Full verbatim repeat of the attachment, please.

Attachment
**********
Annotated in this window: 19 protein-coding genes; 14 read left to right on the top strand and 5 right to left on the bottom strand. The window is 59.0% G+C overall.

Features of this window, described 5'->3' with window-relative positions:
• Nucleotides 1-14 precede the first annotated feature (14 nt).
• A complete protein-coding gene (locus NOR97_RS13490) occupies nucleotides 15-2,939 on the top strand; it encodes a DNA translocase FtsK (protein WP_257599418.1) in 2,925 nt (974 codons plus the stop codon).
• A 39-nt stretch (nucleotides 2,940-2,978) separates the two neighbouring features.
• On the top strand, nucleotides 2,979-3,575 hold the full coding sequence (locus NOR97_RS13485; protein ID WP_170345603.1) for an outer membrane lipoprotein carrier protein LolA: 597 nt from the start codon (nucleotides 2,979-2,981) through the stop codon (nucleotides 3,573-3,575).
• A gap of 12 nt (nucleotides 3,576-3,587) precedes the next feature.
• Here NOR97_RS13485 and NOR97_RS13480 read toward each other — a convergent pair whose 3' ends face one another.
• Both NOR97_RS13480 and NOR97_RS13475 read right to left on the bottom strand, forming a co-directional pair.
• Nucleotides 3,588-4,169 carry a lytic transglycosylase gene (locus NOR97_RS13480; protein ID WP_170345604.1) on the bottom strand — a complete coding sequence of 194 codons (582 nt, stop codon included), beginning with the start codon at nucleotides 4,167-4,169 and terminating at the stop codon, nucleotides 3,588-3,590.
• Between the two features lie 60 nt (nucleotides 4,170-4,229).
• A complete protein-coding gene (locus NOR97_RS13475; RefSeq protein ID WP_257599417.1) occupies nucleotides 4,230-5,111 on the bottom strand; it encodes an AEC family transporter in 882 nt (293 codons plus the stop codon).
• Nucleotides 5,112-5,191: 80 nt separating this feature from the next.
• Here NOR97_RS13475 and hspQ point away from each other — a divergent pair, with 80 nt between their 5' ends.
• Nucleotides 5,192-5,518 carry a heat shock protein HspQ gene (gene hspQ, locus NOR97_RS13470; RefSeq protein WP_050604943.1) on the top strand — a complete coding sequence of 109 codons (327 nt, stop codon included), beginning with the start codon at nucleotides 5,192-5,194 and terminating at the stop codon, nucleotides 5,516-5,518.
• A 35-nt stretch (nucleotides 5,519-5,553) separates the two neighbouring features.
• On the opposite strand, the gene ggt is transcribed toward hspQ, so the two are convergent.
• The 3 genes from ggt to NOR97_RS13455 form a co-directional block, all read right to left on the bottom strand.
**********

Annotated in this window: 19 protein-coding genes; 14 read left to right on the top strand and 5 right to left on the bottom strand. The window is 59.0% G+C overall.

Features of this window, described 5'->3' with window-relative positions:
• Nucleotides 1-14 precede the first annotated feature (14 nt).
• A complete protein-coding gene (locus NOR97_RS13490) occupies nucleotides 15-2,939 on the top strand; it encodes a DNA translocase FtsK (protein WP_257599418.1) in 2,925 nt (974 codons plus the stop codon).
• A 39-nt stretch (nucleotides 2,940-2,978) separates the two neighbouring features.
• On the top strand, nucleotides 2,979-3,575 hold the full coding sequence (locus NOR97_RS13485; protein ID WP_170345603.1) for an outer membrane lipoprotein carrier protein LolA: 597 nt from the start codon (nucleotides 2,979-2,981) through the stop codon (nucleotides 3,573-3,575).
• A gap of 12 nt (nucleotides 3,576-3,587) precedes the next feature.
• Here NOR97_RS13485 and NOR97_RS13480 read toward each other — a convergent pair whose 3' ends face one another.
• Both NOR97_RS13480 and NOR97_RS13475 read right to left on the bottom strand, forming a co-directional pair.
• Nucleotides 3,588-4,169 carry a lytic transglycosylase gene (locus NOR97_RS13480; protein ID WP_170345604.1) on the bottom strand — a complete coding sequence of 194 codons (582 nt, stop codon included), beginning with the start codon at nucleotides 4,167-4,169 and terminating at the stop codon, nucleotides 3,588-3,590.
• Between the two features lie 60 nt (nucleotides 4,170-4,229).
• A complete protein-coding gene (locus NOR97_RS13475; RefSeq protein ID WP_257599417.1) occupies nucleotides 4,230-5,111 on the bottom strand; it encodes an AEC family transporter in 882 nt (293 codons plus the stop codon).
• Nucleotides 5,112-5,191: 80 nt separating this feature from the next.
• Here NOR97_RS13475 and hspQ point away from each other — a divergent pair, with 80 nt between their 5' ends.
• Nucleotides 5,192-5,518 carry a heat shock protein HspQ gene (gene hspQ, locus NOR97_RS13470; RefSeq protein WP_050604943.1) on the top strand — a complete coding sequence of 109 codons (327 nt, stop codon included), beginning with the start codon at nucleotides 5,192-5,194 and terminating at the stop codon, nucleotides 5,516-5,518.
• A 35-nt stretch (nucleotides 5,519-5,553) separates the two neighbouring features.
• On the opposite strand, the gene ggt is transcribed toward hspQ, so the two are convergent.
• The 3 genes from ggt to NOR97_RS13455 form a co-directional block, all read right to left on the bottom strand.